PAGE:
At the end of this post, you’ll find a link to an article in The Guardian, describing how the right approach can influence nutrition choices in young people.
It’s just common sense, and I find it regrettable that we haven’t discussed this topic at length before now.
The observations made by researchers at the University Of Texas Austin don’t apply only to teenagers. Many adults will also find it thought-provoking if it’s brought to their attention that their choices are being manipulated for profit. No one likes being taken advantage of.
Unfortunately, junk food is addictive, and not everyone who is hooked will clean up his or her eating habits after being enlightened. However, some harm can be prevented.
Note: Before you yell at your own children, “You listen to advertising, but you don’t listen to your mother,” remember how that would have sounded when you were fifteen. The Guardian article implies the study appealed to its subjects’ self-respect, not deference to authority. In fact, adolescent rebellion is mentioned as a factor in making this approach work.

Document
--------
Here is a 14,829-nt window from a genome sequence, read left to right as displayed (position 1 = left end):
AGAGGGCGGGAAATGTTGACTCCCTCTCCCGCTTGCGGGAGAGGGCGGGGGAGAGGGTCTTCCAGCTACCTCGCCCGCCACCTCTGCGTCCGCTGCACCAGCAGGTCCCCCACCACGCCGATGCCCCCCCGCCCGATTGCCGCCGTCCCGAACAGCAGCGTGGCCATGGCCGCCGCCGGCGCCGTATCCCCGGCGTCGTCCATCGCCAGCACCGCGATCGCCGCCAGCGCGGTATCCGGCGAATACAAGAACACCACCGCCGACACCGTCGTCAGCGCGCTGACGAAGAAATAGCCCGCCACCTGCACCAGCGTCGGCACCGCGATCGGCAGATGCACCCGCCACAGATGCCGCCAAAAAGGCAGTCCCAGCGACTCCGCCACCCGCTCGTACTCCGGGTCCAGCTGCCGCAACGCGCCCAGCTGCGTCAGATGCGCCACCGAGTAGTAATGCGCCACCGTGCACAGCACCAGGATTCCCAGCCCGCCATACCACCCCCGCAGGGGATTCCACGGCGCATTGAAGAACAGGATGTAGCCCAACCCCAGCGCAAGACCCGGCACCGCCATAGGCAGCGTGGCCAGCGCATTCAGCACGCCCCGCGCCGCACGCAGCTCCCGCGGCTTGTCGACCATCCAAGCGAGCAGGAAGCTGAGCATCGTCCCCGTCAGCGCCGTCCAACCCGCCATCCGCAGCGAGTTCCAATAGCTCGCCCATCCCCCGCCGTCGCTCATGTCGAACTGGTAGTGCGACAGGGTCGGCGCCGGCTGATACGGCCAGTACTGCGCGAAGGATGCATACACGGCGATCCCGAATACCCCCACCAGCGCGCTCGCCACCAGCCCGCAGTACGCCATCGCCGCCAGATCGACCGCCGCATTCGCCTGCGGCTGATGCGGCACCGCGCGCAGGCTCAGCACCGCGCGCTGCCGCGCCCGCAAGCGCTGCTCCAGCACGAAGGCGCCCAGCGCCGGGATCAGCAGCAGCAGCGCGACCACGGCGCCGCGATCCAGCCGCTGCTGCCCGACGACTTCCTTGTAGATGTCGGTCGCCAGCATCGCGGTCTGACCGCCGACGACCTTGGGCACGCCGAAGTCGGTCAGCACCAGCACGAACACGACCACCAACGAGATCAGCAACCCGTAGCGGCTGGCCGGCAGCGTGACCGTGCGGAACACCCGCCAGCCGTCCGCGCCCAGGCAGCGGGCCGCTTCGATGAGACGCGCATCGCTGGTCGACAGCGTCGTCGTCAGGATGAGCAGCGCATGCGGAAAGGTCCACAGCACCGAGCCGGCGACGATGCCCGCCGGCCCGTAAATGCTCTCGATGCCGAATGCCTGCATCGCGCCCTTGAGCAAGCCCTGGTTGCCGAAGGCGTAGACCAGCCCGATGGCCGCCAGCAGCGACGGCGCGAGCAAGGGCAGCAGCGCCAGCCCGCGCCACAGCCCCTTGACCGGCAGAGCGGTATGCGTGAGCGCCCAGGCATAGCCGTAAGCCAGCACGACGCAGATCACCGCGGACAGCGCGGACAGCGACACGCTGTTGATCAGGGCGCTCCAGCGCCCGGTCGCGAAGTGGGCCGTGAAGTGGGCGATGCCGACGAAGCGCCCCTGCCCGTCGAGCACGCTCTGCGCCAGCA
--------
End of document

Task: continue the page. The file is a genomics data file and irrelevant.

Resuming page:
Educating kids on how to make life choices involves honesty and level-headedness on the part of adults. On the surface, emphasizing long-term benefits of healthy food sounds good, but the study found that it isn’t effective.
Time passes more slowly for children and teenagers, and most of them don’t grasp the horror of suffering a life-changing or life-ending illness at age forty. I can remember high school classmates saying “We all die of something,” when they were told that smoking could kill them. They didn’t see that far in the future. Some of the girls smoked Virginia Slims, believing the ad slogan You’ve come a long way, baby.
In case you don’t remember the Virginia Slims ads, they combined glamour with feminism. They implied to women that chic clothes and the right brand of cigarettes would free them from male authority.